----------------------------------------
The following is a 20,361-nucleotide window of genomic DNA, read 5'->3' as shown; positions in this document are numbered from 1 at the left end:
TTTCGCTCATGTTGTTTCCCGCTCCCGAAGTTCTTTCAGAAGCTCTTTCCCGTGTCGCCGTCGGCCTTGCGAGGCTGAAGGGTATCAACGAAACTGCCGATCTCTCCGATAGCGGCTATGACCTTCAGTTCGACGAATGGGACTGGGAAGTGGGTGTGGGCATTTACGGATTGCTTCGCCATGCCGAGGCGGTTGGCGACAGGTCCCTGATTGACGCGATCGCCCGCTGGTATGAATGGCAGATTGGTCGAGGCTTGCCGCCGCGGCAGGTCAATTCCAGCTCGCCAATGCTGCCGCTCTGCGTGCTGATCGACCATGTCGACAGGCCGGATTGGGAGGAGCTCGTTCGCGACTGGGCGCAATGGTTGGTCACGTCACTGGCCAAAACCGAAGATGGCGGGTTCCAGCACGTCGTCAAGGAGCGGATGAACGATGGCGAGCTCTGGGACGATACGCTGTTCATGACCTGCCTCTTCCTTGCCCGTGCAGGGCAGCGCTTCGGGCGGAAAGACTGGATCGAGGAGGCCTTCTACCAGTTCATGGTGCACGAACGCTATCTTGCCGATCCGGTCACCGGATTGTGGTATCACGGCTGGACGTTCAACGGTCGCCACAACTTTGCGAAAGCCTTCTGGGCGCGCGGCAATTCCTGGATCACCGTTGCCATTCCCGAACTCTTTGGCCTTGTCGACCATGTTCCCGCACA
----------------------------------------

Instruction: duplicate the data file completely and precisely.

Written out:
The following is a 20,361-nucleotide window of genomic DNA, read 5'->3' as shown; positions in this document are numbered from 1 at the left end:
TTTCGCTCATGTTGTTTCCCGCTCCCGAAGTTCTTTCAGAAGCTCTTTCCCGTGTCGCCGTCGGCCTTGCGAGGCTGAAGGGTATCAACGAAACTGCCGATCTCTCCGATAGCGGCTATGACCTTCAGTTCGACGAATGGGACTGGGAAGTGGGTGTGGGCATTTACGGATTGCTTCGCCATGCCGAGGCGGTTGGCGACAGGTCCCTGATTGACGCGATCGCCCGCTGGTATGAATGGCAGATTGGTCGAGGCTTGCCGCCGCGGCAGGTCAATTCCAGCTCGCCAATGCTGCCGCTCTGCGTGCTGATCGACCATGTCGACAGGCCGGATTGGGAGGAGCTCGTTCGCGACTGGGCGCAATGGTTGGTCACGTCACTGGCCAAAACCGAAGATGGCGGGTTCCAGCACGTCGTCAAGGAGCGGATGAACGATGGCGAGCTCTGGGACGATACGCTGTTCATGACCTGCCTCTTCCTTGCCCGTGCAGGGCAGCGCTTCGGGCGGAAAGACTGGATCGAGGAGGCCTTCTACCAGTTCATGGTGCACGAACGCTATCTTGCCGATCCGGTCACCGGATTGTGGTATCACGGCTGGACGTTCAACGGTCGCCACAACTTTGCGAAAGCCTTCTGGGCGCGCGGCAATTCCTGGATCACCGTTGCCATTCCCGAACTCTTTGGCCTTGTCGACCATGTTCCCGCACA